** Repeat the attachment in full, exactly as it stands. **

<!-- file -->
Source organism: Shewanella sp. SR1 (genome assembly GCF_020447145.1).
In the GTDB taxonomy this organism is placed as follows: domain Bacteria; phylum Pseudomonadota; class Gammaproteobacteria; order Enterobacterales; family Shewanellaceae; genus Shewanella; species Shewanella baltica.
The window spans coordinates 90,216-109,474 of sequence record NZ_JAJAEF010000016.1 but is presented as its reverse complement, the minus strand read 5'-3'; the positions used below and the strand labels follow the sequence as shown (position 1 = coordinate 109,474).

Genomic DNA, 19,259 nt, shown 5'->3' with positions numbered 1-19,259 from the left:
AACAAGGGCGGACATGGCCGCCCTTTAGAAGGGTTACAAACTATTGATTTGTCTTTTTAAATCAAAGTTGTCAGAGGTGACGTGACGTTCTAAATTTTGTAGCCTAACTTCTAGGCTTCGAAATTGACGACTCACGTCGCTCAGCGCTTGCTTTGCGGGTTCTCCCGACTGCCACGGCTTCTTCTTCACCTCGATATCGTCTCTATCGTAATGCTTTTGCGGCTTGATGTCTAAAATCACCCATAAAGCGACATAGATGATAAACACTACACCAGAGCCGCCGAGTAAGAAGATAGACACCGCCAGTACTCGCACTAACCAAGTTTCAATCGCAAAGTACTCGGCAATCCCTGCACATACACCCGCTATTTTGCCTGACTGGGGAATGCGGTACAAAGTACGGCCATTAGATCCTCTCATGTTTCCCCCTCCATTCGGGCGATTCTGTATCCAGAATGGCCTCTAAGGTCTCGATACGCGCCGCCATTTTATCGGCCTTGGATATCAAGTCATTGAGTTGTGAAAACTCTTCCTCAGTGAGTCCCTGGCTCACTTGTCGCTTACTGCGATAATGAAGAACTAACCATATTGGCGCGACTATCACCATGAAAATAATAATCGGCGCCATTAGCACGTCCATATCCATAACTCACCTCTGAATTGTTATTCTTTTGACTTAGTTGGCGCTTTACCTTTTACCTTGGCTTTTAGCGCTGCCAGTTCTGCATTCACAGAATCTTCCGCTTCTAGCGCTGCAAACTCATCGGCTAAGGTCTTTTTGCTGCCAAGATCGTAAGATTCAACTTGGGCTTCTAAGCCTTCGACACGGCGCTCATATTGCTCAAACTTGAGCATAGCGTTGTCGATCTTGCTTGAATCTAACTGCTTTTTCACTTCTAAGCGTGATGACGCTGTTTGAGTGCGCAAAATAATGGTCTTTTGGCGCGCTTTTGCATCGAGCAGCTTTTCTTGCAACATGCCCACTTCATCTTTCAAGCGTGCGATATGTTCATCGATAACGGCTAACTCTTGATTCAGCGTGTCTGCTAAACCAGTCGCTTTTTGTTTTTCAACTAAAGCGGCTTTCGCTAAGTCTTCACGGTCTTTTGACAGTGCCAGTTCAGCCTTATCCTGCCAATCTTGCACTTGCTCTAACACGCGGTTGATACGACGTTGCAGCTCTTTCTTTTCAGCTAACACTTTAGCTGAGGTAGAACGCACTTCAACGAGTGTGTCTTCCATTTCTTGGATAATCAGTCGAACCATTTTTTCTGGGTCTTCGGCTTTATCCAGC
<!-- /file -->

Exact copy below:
Source organism: Shewanella sp. SR1 (genome assembly GCF_020447145.1).
In the GTDB taxonomy this organism is placed as follows: domain Bacteria; phylum Pseudomonadota; class Gammaproteobacteria; order Enterobacterales; family Shewanellaceae; genus Shewanella; species Shewanella baltica.
The window spans coordinates 90,216-109,474 of sequence record NZ_JAJAEF010000016.1 but is presented as its reverse complement, the minus strand read 5'-3'; the positions used below and the strand labels follow the sequence as shown (position 1 = coordinate 109,474).

Genomic DNA, 19,259 nt, shown 5'->3' with positions numbered 1-19,259 from the left:
AACAAGGGCGGACATGGCCGCCCTTTAGAAGGGTTACAAACTATTGATTTGTCTTTTTAAATCAAAGTTGTCAGAGGTGACGTGACGTTCTAAATTTTGTAGCCTAACTTCTAGGCTTCGAAATTGACGACTCACGTCGCTCAGCGCTTGCTTTGCGGGTTCTCCCGACTGCCACGGCTTCTTCTTCACCTCGATATCGTCTCTATCGTAATGCTTTTGCGGCTTGATGTCTAAAATCACCCATAAAGCGACATAGATGATAAACACTACACCAGAGCCGCCGAGTAAGAAGATAGACACCGCCAGTACTCGCACTAACCAAGTTTCAATCGCAAAGTACTCGGCAATCCCTGCACATACACCCGCTATTTTGCCTGACTGGGGAATGCGGTACAAAGTACGGCCATTAGATCCTCTCATGTTTCCCCCTCCATTCGGGCGATTCTGTATCCAGAATGGCCTCTAAGGTCTCGATACGCGCCGCCATTTTATCGGCCTTGGATATCAAGTCATTGAGTTGTGAAAACTCTTCCTCAGTGAGTCCCTGGCTCACTTGTCGCTTACTGCGATAATGAAGAACTAACCATATTGGCGCGACTATCACCATGAAAATAATAATCGGCGCCATTAGCACGTCCATATCCATAACTCACCTCTGAATTGTTATTCTTTTGACTTAGTTGGCGCTTTACCTTTTACCTTGGCTTTTAGCGCTGCCAGTTCTGCATTCACAGAATCTTCCGCTTCTAGCGCTGCAAACTCATCGGCTAAGGTCTTTTTGCTGCCAAGATCGTAAGATTCAACTTGGGCTTCTAAGCCTTCGACACGGCGCTCATATTGCTCAAACTTGAGCATAGCGTTGTCGATCTTGCTTGAATCTAACTGCTTTTTCACTTCTAAGCGTGATGACGCTGTTTGAGTGCGCAAAATAATGGTCTTTTGGCGCGCTTTTGCATCGAGCAGCTTTTCTTGCAACATGCCCACTTCATCTTTCAAGCGTGCGATATGTTCATCGATAACGGCTAACTCTTGATTCAGCGTGTCTGCTAAACCAGTCGCTTTTTGTTTTTCAACTAAAGCGGCTTTCGCTAAGTCTTCACGGTCTTTTGACAGTGCCAGTTCAGCCTTATCCTGCCAATCTTGCACTTGCTCTAACACGCGGTTGATACGACGTTGCAGCTCTTTCTTTTCAGCTAACACTTTAGCTGAGGTAGAACGCACTTCAACGAGTGTGTCTTCCATTTCTTGGATAATCAGTCGAACCATTTTTTCTGGGTCTTCGGCTTTATCCAGC